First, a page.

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International Journal of Breast Cancer
Volume 2017, Article ID 9574874, 7 pages
Research Article

Obesity and Prognostic Variables in Colombian Breast Cancer Patients: A Cross-Sectional Study

1Clinical Oncology Group, Fundación Colombiana de Cancerología-Clínica Vida, Medellín, Colombia
2Breast Surgeon Fellowship Program, School of Medicine, CES University, Medellín, Colombia
3Department of Clinical Epidemiology, School of Medicine, CES University, Medellín, Colombia

Correspondence should be addressed to Javier Cuello-López; moc.liamtoh@lcamaj

Received 24 January 2017; Accepted 12 April 2017; Published 18 May 2017

Academic Editor: Owen A. Ung

Copyright © 2017 Javier Cuello-López et al. This is an open access article distributed under the Creative Commons Attribution License, which permits unrestricted use, distribution, and reproduction in any medium, provided the original work is properly cited.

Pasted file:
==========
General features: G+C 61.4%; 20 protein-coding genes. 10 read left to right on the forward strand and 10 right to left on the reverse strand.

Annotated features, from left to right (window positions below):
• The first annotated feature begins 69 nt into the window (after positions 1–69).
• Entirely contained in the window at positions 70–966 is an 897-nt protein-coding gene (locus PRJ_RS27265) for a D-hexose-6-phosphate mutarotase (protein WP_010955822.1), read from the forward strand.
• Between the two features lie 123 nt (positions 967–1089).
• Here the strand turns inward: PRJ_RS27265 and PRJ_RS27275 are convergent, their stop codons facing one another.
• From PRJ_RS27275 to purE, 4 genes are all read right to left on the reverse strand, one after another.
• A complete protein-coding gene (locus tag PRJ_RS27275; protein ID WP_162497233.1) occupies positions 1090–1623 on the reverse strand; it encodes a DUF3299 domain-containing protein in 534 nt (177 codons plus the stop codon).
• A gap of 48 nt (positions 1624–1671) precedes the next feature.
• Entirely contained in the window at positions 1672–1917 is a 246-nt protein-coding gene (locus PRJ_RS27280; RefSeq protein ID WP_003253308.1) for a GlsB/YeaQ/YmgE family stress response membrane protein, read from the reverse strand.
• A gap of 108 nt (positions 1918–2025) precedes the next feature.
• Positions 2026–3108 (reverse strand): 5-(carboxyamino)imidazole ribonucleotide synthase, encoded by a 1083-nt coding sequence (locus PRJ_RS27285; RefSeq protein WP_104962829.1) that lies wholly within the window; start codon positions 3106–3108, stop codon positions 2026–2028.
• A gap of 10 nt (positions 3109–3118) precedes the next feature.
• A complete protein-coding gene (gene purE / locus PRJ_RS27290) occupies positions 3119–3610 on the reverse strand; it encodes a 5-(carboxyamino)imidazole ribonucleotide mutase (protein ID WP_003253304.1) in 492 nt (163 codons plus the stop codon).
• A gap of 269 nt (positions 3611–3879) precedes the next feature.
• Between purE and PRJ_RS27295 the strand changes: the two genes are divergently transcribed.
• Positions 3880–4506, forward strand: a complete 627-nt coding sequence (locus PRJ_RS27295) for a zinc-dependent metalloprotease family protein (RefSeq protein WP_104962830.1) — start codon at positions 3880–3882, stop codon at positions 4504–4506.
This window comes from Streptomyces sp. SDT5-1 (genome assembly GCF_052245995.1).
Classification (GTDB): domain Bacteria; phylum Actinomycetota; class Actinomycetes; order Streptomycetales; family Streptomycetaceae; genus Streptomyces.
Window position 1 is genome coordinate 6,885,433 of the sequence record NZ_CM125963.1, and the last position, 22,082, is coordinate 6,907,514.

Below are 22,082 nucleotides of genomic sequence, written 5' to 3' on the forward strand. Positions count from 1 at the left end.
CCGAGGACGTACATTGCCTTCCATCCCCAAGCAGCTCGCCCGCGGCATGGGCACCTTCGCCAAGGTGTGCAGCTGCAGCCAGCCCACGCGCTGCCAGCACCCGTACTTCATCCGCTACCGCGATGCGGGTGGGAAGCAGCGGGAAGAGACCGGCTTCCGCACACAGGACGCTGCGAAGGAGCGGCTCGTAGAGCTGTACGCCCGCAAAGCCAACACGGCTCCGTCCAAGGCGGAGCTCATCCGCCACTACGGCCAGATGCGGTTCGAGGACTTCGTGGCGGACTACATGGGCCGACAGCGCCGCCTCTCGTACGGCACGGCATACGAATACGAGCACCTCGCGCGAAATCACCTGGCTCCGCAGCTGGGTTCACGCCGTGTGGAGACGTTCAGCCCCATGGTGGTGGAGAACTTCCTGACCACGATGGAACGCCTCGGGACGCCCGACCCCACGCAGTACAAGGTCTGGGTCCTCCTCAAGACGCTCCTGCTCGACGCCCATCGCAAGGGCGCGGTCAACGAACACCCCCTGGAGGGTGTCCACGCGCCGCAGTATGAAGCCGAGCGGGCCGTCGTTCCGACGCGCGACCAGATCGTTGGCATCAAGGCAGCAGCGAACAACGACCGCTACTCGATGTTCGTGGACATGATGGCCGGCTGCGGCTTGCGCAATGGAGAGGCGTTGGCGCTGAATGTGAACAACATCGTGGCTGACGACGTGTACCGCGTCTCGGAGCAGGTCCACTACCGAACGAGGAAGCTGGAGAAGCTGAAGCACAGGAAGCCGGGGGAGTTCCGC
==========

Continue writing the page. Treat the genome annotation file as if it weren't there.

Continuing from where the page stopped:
Introduction. Obesity is an established risk factor for cancer and cancer-related deaths, including that of the breast. While the prevalence of female obesity has accelerated over the past decade in many developing countries, such as Colombia, the prevalence of overweight and obesity specifically in breast cancer populations has not been fully described. Methods. A cross-sectional study including 849 women diagnosed with breast cancer between 2009 and 2014. Based on body mass index, prevalence of overweight (BMI ≥ 25 < 30) and obesity (BMI ≥ 30) and associations of BMI with clinical and tumor histopathological features were analyzed. Results. Colombian breast cancer patients had a prevalence of overweight of 34.28% and obesity of 28.15%. Mean BMI was comparable between premenopausal and postmenopausal women (27.2 versus 27.7, resp.). Among premenopausal women, higher BMI was significantly positively associated with hormone receptor negative tumors, as well as with greater lymphovascular invasion. Conclusions. Colombian breast cancer patients exhibit a significant prevalence of overweight and obesity. Associations of high BMI and poor prognosis variables in the premenopausal population suggest risk of aggressive disease in this population. Future studies to further validate our observations are warranted in order to implement multidisciplinary clinical guidelines.